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COLLECTIONLetters from the Universal House of Justice
TITLETelevision Address of Iranian President Khatami
AUTHOR 1 Universal House of Justice
AUTHOR 2 Bahá'í International Community
ABSTRACTQuestions and answers about a historically unique television interview of Iranian President Khatami, given on CNN Wednesday, Jan 7, 1998.
NOTES Prepared by the BIC Office of Public Information.
TAGS- Persecution; - Persecution, Other; Bahá'í International Community; Human Rights; Iran (documents); Opposition; Persecution, Iran; United Nations; United States (documents)
See also:
  1. the CNN transcript of said interview
  2. a newspaper article and response from the US NSA, U.S. Bahá'ís Ask Iran's President: Does His Call for Religion and Liberty Apply to Bahá'ís?
  3. Iran slams U.N. criticism on rights as `political', and
  4. Iran slams U.N. criticism on rights as `political', and Iran's Khatami defends religious, press freedom

Dear Bahá'í Friends,

As you know, there has been widespread government and media reaction to the televised interview given to CNN last Wednesday by President Mohammad Khatami of Iran. There is a likelihood that various contacts in national governments will invite a reaction to the address from Bahá'í representatives. Approaches may also be made by representatives of the media.

The Universal House of Justice has suggested the following simple guidelines for Bahá'í response in such situations:

1. A clear commitment to the rule of law in human affairs, as was strongly emphasized by President Khatami, appears to represent a most encouraging development, one which the Bahá'í community welcomes warmly.

2. There can be no better evidence of the Iranian Government's commitment to this principle than the emancipation of our co-religionists in Iran from the persecution that has long oppressed them, as called for in the recent United Nations General Assembly resolution (A/RES/52/142). We look eagerly for positive steps in this regard.

3. Experience has shown that advances in the protection of human rights help create a climate for peaceful relations between the societies involved. In the more confidential discussions held with government authorities in your respective countries, Bahá'í representatives may find it useful to suggest that the treatment of the Bahá'í minority in Iran will represent a kind of "litmus test" of the sincerity of the government of that country, in following up on the Khatami initiative.

In both government and media contacts, you may find helpful some of the supporting information and commentary contained in the enclosed document prepared by the Bahá'í International Community's Office of Public Information.

With loving Bahá'í greetings,

Department of the Secretariat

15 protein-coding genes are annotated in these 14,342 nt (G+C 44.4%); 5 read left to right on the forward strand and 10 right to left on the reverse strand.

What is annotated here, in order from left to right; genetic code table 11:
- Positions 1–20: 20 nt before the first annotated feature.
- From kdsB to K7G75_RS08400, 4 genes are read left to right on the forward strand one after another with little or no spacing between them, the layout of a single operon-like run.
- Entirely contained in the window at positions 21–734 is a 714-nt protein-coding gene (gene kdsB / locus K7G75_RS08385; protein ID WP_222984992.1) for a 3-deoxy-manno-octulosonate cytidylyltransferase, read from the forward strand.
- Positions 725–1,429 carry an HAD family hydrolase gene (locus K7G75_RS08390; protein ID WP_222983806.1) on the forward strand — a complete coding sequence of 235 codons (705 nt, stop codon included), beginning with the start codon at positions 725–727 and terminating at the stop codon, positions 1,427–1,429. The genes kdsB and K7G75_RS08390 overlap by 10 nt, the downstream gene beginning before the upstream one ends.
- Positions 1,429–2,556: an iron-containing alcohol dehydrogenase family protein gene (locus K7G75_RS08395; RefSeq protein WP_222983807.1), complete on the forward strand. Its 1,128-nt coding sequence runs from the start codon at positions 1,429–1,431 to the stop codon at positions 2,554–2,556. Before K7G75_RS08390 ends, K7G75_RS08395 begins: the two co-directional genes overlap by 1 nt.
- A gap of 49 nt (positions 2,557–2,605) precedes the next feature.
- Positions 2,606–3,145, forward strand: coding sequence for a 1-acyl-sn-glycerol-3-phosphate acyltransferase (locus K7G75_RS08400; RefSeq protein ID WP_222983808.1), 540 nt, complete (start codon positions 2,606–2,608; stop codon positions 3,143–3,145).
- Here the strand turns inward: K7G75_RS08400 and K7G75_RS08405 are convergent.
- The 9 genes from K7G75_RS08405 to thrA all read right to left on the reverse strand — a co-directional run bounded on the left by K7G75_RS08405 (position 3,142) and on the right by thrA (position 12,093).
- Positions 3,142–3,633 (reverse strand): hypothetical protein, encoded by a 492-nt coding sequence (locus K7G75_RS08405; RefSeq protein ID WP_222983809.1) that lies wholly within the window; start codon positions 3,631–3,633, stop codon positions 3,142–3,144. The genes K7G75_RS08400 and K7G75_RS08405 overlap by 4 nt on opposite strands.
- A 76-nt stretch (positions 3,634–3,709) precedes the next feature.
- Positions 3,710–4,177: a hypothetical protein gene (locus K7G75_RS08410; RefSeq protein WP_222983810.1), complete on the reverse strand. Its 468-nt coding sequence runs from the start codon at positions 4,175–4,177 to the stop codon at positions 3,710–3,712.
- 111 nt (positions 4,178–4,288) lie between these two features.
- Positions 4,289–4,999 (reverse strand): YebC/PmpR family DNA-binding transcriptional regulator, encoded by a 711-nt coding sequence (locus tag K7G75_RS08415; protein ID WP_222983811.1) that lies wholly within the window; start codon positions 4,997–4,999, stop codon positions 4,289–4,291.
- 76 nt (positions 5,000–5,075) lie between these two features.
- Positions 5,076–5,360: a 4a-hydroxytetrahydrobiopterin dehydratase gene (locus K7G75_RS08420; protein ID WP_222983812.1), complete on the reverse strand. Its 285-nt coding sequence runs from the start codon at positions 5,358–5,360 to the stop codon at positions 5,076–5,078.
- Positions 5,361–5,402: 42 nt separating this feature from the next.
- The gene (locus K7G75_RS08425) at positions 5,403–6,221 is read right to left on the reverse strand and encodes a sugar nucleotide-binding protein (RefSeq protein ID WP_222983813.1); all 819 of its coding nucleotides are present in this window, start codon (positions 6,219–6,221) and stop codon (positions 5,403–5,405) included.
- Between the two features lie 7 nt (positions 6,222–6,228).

Questions and Answers

The Bahá'í International Community's Office of Public Information has prepared a list of questions and answers that may assist Bahá'í communities in handling queries from the news media in relation to recent statements made by the Iranian President Mohammed Khatami.

Q: What is the Bahá'í Community's reaction to the recent statements made by Iranian President Khatami in his recent interview with CNN?

A: The statements are encouraging and lead the Bahá'í community to hope that the Iranian government will now move to emancipate our co-religionists in Iran -- the largest religious minority in that country -- from the severe persecution which has long oppressed them.

Q: Have the Bahá'ís been treated better under the administration of President Khatami?

A: So far, we see no evidence of a new policy toward Iran's Bahá'í minority. The Bahá'ís in that country continue to be denied jobs, education and access to many forms of state services, solely because of their religious affiliation. They are considered to be outside the rule of law and are granted neither civil rights nor protection under the constitution. Their homes and property are subject to random expropriation. They continue to be imprisoned and mistreated in an effort to compel them to recant their Faith and convert to Islam.

Q: Are Bahá'ís hopeful that the situation will begin to change under the new administration?

A: A growing percentage of the Iranian public is beginning to press for social changes of various kinds. Nevertheless, there is no evidence that the secret plan adopted by the Supreme Revolutionary Cultural Council for the extermination of the Bahá'í Faith in Iran -- which was exposed by the Special Representative of the United Nations Human Rights Commission -- has been abrogated or withdrawn.

Q: What do you think about President Khatami's kind words addressed to the people of the United States?

A: Naturally, we find these expressions of goodwill encouraging; we hope that they will gradually lead to a lessening of international tension and to greater understanding between the people of Iran and other countries.

Q: Do Bahá'ís think that formal relations between Iran and the West should now be reassessed?

A: As a matter of principle, Bahá'ís do not interfere in politics by proposing the adoption of this or that policy. We feel confident that, if the Iranian authorities act quickly to give practical effect to President Khatami's commitment to the rule of law, we will see a steady improvement in Iran's international relations.

Q: What specific actions do you believe should be taken by the Iranian Government to correct the situation of the Bahá'ís in their country?

A: The clearest expression of what the Iranian authorities should do can be found in the United Nations General Assembly resolution (A/RES/52/142) of 12 December 1997, calling for the emancipation of the Bahá'í Community of Iran.

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